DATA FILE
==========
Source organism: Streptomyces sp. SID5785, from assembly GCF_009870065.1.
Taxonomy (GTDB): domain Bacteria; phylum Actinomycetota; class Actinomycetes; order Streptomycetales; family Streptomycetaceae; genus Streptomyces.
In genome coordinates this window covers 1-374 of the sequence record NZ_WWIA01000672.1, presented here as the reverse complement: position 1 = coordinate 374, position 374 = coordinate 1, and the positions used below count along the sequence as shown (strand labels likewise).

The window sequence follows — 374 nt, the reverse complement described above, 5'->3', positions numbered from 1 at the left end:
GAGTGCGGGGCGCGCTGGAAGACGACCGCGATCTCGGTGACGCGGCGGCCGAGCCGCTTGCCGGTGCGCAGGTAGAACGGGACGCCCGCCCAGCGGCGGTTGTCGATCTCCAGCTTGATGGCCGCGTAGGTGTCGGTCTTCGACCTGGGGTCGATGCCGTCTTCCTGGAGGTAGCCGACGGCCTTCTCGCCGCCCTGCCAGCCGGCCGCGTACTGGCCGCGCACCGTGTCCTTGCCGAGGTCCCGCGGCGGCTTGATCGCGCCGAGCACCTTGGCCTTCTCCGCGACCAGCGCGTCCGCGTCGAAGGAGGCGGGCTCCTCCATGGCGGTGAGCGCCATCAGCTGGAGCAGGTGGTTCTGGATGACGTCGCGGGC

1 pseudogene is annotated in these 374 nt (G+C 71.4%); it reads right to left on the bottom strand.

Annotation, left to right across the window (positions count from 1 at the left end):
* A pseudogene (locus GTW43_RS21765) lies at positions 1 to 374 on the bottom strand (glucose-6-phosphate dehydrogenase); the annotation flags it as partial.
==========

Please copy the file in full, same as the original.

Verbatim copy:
Source organism: Streptomyces sp. SID5785, from assembly GCF_009870065.1.
Taxonomy (GTDB): domain Bacteria; phylum Actinomycetota; class Actinomycetes; order Streptomycetales; family Streptomycetaceae; genus Streptomyces.
In genome coordinates this window covers 1-374 of the sequence record NZ_WWIA01000672.1, presented here as the reverse complement: position 1 = coordinate 374, position 374 = coordinate 1, and the positions used below count along the sequence as shown (strand labels likewise).

The window sequence follows — 374 nt, the reverse complement described above, 5'->3', positions numbered from 1 at the left end:
GAGTGCGGGGCGCGCTGGAAGACGACCGCGATCTCGGTGACGCGGCGGCCGAGCCGCTTGCCGGTGCGCAGGTAGAACGGGACGCCCGCCCAGCGGCGGTTGTCGATCTCCAGCTTGATGGCCGCGTAGGTGTCGGTCTTCGACCTGGGGTCGATGCCGTCTTCCTGGAGGTAGCCGACGGCCTTCTCGCCGCCCTGCCAGCCGGCCGCGTACTGGCCGCGCACCGTGTCCTTGCCGAGGTCCCGCGGCGGCTTGATCGCGCCGAGCACCTTGGCCTTCTCCGCGACCAGCGCGTCCGCGTCGAAGGAGGCGGGCTCCTCCATGGCGGTGAGCGCCATCAGCTGGAGCAGGTGGTTCTGGATGACGTCGCGGGC

1 pseudogene is annotated in these 374 nt (G+C 71.4%); it reads right to left on the bottom strand.

Annotation, left to right across the window (positions count from 1 at the left end):
* A pseudogene (locus GTW43_RS21765) lies at positions 1 to 374 on the bottom strand (glucose-6-phosphate dehydrogenase); the annotation flags it as partial.